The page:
In recent decades, we have progressed in many ways in integrating our security policy with other European countries and the United States. A significant step was taken by acquiring Hornet fighter jets in 1992. Finland joined NATO’s Partnership for Peace programme in 1994, which is why our defence forces have been practically NATO-compatible for a long time. It also goes without saying that had Finland not joined the European Union in 1995, it would have proven difficult now to take that additional conclusive step into the Western security community.
From the perspective of military strategy, the NATO membership of Finland and, eventually, Sweden alongside Norway and Denmark will form a significant defensive force in Northern Europe, underpinned by NATO’s command structure and logistical and materiel support from the United States and other allies. Finland’s role in regard to the Baltic countries’ defences will also become more clearly defined. The Baltic countries, in turn, will form part of Finland’s defence.
The debate in Finland on our policy as a NATO member has already begun. The discussion has included talk of self-imposed restrictions similar to those in Norway. In the Norwegian model, neither nuclear weapons nor permanent forces are allowed on the country’s territory during peacetime. For my part, I expressed my thoughts on the membership question back in 1994 in an article published in the foreign policy journal Ulkopolitiikka and then two years later in my book Pieni valtio Euroopan unionissa (‘A small country within the European Union’).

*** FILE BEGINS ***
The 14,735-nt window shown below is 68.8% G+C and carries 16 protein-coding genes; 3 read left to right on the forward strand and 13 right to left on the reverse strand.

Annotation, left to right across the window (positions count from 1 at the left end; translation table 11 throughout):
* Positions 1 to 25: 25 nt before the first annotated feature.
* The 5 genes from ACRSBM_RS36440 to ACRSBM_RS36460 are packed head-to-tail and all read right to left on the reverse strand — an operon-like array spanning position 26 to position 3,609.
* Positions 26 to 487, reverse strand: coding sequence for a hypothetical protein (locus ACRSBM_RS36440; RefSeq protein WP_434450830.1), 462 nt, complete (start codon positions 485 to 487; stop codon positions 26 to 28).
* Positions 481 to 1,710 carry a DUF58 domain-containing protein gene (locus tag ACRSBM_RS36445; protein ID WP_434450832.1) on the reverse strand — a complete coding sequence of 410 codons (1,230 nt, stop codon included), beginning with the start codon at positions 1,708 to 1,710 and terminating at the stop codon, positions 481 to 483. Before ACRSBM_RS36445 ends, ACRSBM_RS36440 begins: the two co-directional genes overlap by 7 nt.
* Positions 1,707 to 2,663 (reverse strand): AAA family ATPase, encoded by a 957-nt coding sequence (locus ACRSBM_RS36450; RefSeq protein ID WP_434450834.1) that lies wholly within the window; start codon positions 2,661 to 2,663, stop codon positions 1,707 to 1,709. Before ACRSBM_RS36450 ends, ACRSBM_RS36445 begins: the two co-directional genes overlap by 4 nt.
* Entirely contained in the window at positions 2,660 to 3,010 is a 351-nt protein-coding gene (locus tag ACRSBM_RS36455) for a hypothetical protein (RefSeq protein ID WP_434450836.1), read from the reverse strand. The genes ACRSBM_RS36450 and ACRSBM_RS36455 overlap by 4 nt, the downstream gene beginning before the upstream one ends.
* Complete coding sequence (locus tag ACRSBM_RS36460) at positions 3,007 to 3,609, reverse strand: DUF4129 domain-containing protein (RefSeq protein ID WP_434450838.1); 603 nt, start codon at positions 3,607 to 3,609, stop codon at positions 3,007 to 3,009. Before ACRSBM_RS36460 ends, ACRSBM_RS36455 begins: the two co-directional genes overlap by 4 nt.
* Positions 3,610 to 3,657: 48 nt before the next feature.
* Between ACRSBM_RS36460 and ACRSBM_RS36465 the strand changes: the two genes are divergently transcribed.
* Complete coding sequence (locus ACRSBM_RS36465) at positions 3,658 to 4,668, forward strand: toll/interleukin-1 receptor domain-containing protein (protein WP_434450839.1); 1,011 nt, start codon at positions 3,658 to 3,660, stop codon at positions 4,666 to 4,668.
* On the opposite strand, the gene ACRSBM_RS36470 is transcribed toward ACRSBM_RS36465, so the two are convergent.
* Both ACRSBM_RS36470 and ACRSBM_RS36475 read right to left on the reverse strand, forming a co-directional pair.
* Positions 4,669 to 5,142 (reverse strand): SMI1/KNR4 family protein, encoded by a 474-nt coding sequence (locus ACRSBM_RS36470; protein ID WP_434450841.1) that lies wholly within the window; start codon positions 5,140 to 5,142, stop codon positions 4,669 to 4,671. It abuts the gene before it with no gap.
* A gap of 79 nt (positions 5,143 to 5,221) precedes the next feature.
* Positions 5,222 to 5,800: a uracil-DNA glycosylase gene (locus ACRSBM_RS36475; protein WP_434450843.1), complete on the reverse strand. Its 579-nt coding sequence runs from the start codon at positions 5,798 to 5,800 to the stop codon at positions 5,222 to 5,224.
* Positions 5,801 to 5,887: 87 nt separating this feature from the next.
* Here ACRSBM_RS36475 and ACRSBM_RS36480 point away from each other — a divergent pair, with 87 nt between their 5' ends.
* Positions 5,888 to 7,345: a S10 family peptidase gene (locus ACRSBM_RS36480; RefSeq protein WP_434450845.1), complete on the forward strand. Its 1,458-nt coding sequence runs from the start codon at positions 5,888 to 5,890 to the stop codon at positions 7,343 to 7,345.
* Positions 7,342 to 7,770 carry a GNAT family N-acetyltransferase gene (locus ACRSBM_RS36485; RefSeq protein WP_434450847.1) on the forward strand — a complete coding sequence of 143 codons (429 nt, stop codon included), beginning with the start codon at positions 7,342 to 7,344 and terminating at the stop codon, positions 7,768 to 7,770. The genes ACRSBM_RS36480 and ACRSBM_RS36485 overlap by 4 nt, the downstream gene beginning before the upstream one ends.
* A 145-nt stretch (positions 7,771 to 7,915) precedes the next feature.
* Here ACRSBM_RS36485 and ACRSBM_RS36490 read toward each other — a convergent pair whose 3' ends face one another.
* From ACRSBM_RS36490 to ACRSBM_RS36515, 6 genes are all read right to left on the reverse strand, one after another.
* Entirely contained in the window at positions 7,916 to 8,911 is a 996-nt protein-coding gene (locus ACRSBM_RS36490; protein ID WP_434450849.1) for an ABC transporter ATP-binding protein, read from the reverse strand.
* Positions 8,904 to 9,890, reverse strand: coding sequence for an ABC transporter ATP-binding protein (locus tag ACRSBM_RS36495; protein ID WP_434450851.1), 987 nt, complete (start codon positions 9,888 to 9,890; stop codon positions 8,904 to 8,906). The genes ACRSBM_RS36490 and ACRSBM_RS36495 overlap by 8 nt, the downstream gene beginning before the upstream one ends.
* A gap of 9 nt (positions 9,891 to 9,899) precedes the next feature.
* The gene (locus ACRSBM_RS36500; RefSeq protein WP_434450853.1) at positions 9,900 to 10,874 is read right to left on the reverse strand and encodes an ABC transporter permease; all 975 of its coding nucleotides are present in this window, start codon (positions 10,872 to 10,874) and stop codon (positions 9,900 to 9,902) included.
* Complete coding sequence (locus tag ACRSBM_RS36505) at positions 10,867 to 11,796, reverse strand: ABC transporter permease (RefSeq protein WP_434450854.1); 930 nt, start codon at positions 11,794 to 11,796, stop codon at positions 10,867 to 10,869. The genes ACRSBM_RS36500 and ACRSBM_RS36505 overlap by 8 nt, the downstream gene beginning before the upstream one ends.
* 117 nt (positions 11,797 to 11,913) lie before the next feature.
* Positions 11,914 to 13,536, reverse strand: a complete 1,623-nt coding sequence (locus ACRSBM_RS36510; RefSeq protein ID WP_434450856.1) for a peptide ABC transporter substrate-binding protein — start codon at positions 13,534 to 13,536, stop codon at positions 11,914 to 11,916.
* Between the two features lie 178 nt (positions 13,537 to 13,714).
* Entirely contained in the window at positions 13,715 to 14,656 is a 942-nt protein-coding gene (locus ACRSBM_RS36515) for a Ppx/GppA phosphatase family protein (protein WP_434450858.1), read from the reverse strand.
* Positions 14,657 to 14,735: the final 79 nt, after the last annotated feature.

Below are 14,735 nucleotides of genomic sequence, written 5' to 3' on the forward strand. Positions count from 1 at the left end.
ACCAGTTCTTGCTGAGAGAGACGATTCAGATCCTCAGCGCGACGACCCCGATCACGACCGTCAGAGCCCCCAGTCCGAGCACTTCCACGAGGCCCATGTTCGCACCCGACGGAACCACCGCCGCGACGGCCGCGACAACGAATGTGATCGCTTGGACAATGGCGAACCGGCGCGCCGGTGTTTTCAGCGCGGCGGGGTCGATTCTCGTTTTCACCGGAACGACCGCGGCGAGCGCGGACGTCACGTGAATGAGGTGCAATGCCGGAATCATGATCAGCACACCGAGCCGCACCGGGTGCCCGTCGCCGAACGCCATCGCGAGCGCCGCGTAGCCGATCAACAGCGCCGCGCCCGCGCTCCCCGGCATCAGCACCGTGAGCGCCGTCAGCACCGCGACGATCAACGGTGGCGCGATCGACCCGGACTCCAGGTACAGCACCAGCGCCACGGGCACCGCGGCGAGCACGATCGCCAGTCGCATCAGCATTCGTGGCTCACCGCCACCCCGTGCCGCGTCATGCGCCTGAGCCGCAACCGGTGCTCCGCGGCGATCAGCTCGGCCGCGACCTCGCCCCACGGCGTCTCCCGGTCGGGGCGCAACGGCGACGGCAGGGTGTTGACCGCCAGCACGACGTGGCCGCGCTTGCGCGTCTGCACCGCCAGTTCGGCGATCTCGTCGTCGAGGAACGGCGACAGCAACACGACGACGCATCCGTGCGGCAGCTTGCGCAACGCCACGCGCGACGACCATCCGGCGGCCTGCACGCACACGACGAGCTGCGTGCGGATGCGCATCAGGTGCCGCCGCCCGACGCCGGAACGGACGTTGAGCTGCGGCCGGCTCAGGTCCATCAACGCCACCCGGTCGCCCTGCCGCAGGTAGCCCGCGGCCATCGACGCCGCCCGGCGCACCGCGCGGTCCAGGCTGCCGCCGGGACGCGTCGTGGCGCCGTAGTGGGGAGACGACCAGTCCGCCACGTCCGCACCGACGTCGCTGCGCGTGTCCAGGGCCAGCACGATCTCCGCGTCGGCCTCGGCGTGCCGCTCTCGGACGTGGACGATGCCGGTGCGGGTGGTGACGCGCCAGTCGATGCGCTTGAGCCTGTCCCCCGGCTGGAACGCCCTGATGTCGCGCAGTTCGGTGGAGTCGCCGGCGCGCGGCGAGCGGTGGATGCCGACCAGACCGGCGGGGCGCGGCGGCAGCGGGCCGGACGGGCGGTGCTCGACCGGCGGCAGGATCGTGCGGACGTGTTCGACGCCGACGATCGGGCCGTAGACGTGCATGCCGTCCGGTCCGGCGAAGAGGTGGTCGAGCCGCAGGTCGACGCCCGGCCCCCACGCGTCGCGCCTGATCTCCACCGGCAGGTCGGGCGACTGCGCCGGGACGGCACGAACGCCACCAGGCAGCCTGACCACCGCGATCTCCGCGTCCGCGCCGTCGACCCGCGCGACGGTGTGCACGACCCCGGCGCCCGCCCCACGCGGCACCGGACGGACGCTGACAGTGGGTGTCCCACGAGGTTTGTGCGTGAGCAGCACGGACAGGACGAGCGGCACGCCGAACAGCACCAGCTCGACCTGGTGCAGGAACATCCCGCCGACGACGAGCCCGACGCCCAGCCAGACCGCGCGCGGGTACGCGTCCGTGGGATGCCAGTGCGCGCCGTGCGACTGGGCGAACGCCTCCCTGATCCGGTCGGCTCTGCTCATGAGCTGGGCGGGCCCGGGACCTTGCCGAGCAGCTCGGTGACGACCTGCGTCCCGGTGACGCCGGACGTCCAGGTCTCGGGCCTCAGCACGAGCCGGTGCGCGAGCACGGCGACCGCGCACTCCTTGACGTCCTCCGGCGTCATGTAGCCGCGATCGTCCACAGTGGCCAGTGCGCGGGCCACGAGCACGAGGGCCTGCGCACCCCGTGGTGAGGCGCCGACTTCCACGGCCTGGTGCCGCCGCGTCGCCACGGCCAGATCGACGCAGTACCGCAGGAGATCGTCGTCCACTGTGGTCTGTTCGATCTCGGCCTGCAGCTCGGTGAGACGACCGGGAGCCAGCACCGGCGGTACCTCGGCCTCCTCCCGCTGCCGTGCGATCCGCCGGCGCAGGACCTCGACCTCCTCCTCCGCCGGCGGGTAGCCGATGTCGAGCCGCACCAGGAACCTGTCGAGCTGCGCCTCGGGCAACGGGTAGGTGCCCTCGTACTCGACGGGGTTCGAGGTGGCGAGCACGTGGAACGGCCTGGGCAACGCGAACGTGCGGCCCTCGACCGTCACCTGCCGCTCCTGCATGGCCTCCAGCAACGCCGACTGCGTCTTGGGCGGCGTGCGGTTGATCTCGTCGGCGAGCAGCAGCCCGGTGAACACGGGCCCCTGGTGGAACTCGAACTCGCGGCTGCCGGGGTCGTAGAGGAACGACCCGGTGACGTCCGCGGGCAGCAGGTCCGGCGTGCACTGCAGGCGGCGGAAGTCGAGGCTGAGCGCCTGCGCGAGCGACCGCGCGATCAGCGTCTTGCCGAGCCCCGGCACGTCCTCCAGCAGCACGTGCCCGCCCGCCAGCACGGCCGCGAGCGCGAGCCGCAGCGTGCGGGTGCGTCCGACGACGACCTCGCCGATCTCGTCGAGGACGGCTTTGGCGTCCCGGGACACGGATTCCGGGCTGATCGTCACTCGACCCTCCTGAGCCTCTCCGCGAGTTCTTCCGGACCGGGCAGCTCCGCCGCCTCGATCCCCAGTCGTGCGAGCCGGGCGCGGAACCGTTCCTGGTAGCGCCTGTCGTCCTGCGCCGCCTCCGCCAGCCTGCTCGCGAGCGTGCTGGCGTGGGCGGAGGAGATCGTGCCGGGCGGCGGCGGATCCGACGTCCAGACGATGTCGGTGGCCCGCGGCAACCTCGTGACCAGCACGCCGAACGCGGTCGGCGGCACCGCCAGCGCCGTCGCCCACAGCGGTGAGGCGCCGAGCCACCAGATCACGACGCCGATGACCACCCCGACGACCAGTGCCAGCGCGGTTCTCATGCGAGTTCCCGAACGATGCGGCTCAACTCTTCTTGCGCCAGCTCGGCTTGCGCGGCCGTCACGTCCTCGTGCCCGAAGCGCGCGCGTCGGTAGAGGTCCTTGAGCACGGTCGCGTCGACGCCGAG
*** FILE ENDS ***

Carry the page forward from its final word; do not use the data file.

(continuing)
The world has changed of course in the ensuing decades: the Norwegian membership model dates back to the beginning of the Cold War in 1949, and the ‘Nordic balance’ of the 1990s is also outdated. The foundations of Finland’s active stability policy (sometimes more active, sometimes less) began gradually to crumble after 2014 in view of Russia’s expanded power politics, before finally collapsing overnight with the invasion of Ukraine, even though Greater Russian imperialism had already made a return in the 1990s and was clearly spelled out – if it hadn’t been already – in Putin’s 2007 Munich speech.
From both a military and a security policy perspective, Finland should act as any normal NATO member state, with appropriate clarity and without any stunts. As former Commander of the Finnish Defence Forces Ari Puheloinen summed it up, the best alliance from a military point of view is a full alliance.
As a new NATO member, we will properly go through all the details, demands and responsibilities of membership, while fine-tuning our NATO policy in the process. Policies will naturally be determined together with our NATO allies. Our NATO membership will be complemented by the agreement between Finland and the United States on bilateral defence cooperation, which is currently being negotiated and will allow smooth cooperation with the United States at short notice in all security situations.